The mission of the Culture Department is to revitalize, promote, sustain and document the culture, language and history in a manner that honors the past generations, ensures a healthy and balanced tribal community, utilizes the advice and knowledge of the elders, and educates the general public in a manner that serves tribal interests.
The Culture Department consists of Education, Ute Language, Special Events, Native American Graves and Repatriation Act (NAGPRA), Traditional Events, and Traditional Committees.
The Culture Department provides an introduction to the culture and history of the Utes at Human Resource’s monthly new employee orientation. Presentations are provided to departments and divisions to increase staff knowledge. Presentations focus on the beliefs, practices, spirituality, herbs & medicines, children, history and museum tours. Several divisions and programs have participated in these presentations.
The Culture department collaborates with tribal divisions and departments to provide education to the staff and membership, these collaborations include; the Lands Division, Social Services, Health Services, Police Department, Courts, Academy, Bison Program, Tribal Information Services, and the Growth Fund.
The department has three language classes, Reading and Writing Ute 101-103, Family and children Ute class and a Conversational Ute Class.
Reading & Writing Ute (101-103): This class is taught by Dr. Tom Givon using his new grammar book. The class includes a practical session with Mary Inez Cloud. There is an average of 8 students in this class.
Family and Children Ute Class: Crystal Ivey teaches this class on Sunday afternoons, and welcomes children and parents of all ages. The class provides activities and games, both contemporary and traditional like the hand game, using words and commands in Ute.
Conversational Ute Class: Alden Naranjo heads this class, participants have the opportunity to ask questions and learn phrases based on their interest. The class can focus on a variety of subjects. It is fun and interactive, for fluent speakers as well as beginners.
The department provides classes to all the membership and supports the Elder services craft classes. The program provides the students with materials and patterns as well as instruction booklets (when appropriate). The classes are very popular and fill quickly. The classes are taught by the membership, and staff.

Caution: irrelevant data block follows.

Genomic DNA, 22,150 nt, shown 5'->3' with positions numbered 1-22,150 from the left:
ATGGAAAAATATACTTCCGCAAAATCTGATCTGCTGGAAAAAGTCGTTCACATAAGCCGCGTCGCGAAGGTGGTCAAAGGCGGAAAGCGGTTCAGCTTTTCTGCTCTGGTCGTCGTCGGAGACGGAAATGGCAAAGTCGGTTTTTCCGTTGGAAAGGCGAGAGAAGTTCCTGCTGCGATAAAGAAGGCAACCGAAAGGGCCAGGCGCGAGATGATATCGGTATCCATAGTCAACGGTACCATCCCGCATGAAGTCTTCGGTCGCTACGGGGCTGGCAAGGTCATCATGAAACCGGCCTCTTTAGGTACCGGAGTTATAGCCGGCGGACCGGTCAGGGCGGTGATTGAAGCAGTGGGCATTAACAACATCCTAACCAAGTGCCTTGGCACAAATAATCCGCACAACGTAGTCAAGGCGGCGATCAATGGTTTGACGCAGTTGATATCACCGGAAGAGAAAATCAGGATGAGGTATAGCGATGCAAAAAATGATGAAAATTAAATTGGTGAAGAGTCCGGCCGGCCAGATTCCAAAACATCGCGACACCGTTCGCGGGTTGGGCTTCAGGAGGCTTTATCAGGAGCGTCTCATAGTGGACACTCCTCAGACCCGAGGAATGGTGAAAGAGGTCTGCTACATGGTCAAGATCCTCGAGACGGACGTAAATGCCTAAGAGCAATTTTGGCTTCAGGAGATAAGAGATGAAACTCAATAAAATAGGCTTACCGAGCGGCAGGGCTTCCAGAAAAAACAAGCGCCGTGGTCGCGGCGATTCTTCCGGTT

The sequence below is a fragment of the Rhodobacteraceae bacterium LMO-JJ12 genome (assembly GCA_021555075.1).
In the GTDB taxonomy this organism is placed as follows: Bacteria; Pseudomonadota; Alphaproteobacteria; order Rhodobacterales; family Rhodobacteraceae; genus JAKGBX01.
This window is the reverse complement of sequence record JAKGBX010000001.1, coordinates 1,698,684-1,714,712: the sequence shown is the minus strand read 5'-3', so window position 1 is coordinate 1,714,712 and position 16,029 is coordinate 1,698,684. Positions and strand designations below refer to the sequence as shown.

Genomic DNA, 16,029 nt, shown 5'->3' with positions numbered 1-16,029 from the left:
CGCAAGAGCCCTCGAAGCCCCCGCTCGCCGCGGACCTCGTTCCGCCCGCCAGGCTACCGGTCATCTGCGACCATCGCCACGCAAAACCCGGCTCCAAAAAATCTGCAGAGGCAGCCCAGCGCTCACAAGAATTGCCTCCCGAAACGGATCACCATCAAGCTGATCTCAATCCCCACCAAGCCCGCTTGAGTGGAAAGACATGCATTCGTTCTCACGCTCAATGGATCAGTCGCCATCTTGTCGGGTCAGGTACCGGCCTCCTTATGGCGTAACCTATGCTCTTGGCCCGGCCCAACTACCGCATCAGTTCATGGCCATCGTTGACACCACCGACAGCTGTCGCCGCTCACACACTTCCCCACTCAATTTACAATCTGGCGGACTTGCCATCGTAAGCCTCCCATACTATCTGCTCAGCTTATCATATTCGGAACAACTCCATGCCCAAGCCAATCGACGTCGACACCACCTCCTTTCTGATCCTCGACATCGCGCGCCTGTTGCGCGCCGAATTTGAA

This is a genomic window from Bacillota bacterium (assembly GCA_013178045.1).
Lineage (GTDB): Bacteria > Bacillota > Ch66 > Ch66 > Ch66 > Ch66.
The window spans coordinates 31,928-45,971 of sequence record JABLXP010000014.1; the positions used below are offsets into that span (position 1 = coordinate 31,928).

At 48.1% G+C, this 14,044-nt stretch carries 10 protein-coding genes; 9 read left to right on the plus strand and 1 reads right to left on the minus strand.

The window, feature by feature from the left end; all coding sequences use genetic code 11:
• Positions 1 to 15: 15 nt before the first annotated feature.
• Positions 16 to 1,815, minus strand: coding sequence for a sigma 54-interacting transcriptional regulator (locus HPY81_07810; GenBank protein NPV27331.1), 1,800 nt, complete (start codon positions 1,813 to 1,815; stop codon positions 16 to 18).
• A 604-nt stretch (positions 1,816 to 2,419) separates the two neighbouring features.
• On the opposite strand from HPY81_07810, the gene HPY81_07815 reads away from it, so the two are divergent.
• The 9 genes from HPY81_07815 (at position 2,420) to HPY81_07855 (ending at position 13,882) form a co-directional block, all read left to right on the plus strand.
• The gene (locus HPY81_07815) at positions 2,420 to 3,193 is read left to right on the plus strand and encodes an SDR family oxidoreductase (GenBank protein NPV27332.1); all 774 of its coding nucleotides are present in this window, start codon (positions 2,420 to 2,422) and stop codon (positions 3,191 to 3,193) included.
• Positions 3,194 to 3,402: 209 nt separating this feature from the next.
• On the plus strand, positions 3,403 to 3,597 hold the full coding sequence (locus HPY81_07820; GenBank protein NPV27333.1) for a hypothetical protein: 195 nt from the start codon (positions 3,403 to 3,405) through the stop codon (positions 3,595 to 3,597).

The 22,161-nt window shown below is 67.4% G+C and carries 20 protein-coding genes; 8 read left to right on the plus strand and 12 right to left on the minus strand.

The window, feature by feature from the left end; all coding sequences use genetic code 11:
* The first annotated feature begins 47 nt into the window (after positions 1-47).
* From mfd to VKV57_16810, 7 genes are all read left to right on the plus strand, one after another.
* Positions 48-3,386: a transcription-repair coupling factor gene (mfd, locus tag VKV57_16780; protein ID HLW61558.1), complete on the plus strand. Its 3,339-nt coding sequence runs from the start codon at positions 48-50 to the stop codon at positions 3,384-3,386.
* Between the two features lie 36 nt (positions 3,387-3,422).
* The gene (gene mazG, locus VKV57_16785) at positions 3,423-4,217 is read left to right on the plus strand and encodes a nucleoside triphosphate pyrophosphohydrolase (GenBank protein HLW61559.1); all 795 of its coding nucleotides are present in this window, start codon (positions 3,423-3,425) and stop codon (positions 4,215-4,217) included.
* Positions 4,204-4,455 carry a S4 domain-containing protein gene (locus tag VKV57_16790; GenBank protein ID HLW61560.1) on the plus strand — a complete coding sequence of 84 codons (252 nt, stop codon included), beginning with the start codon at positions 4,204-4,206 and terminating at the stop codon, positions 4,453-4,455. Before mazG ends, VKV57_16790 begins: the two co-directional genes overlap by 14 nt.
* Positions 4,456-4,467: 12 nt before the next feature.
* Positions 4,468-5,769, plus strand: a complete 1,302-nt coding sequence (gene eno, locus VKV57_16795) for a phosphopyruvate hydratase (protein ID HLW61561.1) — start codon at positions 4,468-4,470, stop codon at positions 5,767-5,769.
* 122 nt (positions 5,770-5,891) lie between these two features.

The Heritage Dancers have welcomed visitors from all across Indian Country, to join us in our celebrations and traditional feasts. The dancers and local drum groups and singers have represented the Southern Ute Tribe at various events throughout the Four Corners area at local events. The Dancers performed the Bear Dance at La Veta CO.
The dancers performed at the following events:
Click Here to view a video of the performance at the International RIMS Conference in Denver CO. April, 2014.
Anyone interested in performing with the Heritage Dancers please contact Tara Vigil at (970) 563-4788 ext. 3624.
The Annual Tribal Thanksgiving and Christmas Dinners are open to all Tribal members and their families. Ute Mountain Ute and Northern Ute Tribal members are invited guests. Hourly door prize drawings are held at each dinner.
The Annual Christmas Dinner and Christmas program featured special guests Mr. & Mrs. Claus, who gave the children candy canes and gifts. During the Christmas dinner tribal member talents were featured.
Following the Dinner is the Academy student’s Christmas program. The students performed a skit and sang for the audience.
The Culture Department is responsible for the management of the tribe’s Youth camp. The camp is rented out and utilized by the culture department. SUCAP’s Camp Venture and the Pueblo Dance Group that performs at the annual Chimney Rock celebration are regular users of the camp. This was the first year the Culture Department held a Culture camp since the late 90’s. Twenty eight (28) tribal members attended, thirteen (13) 6 -9 year olds, and fifteen (15),10-17 year olds. The 6-9 age group participated on a daily basis, the 10-17 year olds camped in the cabins. With the assistance of Construction Services staff and the wildlife division the male participants learned to build a shade house and about the animals that live in the wild, the boys learned how to track a tagged animal and how to throw an atlatl, and learned about the Sun Dance. Girls learned to raise and take down a teepee, make fry bread and tortillas. The youth enjoyed field trips to the Hot Springs, Lake Capote and Chimney Rock. An Elder provided a Ute Puppet show which was very popular. Craft classes, and nature walks were taken.
The NAGPRA coordinator has begun pursuing a Tribal Historic Preservation Office (THPO) status. The coordinator is very busy with consults within the State of Colorado and adjacent states. The program is developing policies and procedures in the best interest of the tribe.
The Department serves as the budget-owner for these committees and traditional events:
The 2013 Ute Nation Day honored past councilman that the “people” deemed influential and who’s contributions were commendable to the tribe. The Councilman recognized were, Bonny Kent – Southern Ute Indian Tribe; Henry Jacket Sr., Ute Mountain Ute; Andrew Frank, Northern Ute and Mr. Velarde, Jicarilla Apache Nation.